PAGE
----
How can one construct dynamical systems obeying the first and second laws of thermodynamics: mean energy is conserved and entropy increases with time?
This book answers the question for classical probability (Part I) and quantum probability (Part II).
A novel feature is the introduction of heat particles which supply thermal noise and represent the kinetic energy of the molecules.
When applied to chemical reactions, the theory leads to the usual nonlinear reaction-diffusion equations as well as modifications of them.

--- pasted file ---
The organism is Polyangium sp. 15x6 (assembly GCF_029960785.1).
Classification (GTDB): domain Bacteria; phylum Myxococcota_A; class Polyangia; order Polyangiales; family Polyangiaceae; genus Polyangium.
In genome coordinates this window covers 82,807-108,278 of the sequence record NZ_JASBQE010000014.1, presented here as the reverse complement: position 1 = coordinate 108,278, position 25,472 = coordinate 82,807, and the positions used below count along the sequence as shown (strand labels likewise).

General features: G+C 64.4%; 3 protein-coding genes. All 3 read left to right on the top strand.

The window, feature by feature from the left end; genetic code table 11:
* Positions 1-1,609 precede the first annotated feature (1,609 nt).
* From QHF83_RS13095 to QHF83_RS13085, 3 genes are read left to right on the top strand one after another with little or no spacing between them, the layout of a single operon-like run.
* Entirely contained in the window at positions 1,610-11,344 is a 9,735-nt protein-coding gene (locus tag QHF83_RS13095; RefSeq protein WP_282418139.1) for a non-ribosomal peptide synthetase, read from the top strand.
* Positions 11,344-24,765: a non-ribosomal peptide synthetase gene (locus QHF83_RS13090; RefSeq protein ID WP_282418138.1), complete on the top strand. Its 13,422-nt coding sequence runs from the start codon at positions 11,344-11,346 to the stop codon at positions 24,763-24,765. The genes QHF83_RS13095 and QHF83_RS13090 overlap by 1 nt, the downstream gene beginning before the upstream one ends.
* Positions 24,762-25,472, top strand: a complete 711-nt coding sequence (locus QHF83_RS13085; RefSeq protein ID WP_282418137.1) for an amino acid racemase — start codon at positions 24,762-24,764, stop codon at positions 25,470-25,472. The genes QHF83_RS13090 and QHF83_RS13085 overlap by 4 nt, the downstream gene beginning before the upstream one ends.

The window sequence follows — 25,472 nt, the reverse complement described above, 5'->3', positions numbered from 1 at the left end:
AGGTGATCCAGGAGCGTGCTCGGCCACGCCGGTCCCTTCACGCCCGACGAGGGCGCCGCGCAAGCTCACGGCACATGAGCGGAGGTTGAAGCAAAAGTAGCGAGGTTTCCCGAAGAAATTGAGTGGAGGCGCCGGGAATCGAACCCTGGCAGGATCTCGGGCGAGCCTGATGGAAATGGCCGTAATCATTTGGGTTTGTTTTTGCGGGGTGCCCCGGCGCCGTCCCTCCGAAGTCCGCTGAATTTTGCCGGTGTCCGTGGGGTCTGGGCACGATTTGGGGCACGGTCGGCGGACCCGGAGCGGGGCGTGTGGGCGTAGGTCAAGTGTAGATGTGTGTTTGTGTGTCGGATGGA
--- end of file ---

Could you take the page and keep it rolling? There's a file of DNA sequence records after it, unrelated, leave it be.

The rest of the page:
These can exhibit oscillations, or can converge to equilibrium.In this second edition, the text is simplified in parts and the bibliography has been expanded.
The main difference is the addition of two new chapters; in the first, classical fluid dynamics is introduced.
A lattice model is developed, which in the continuum limit gives us the Euler equations.
The five Navier-Stokes equations are also presented, modified by a diffusion term in the continuity equation.
The second addition is in the last chapter, which now includes estimation theory, both classical and quantum, using information geometry.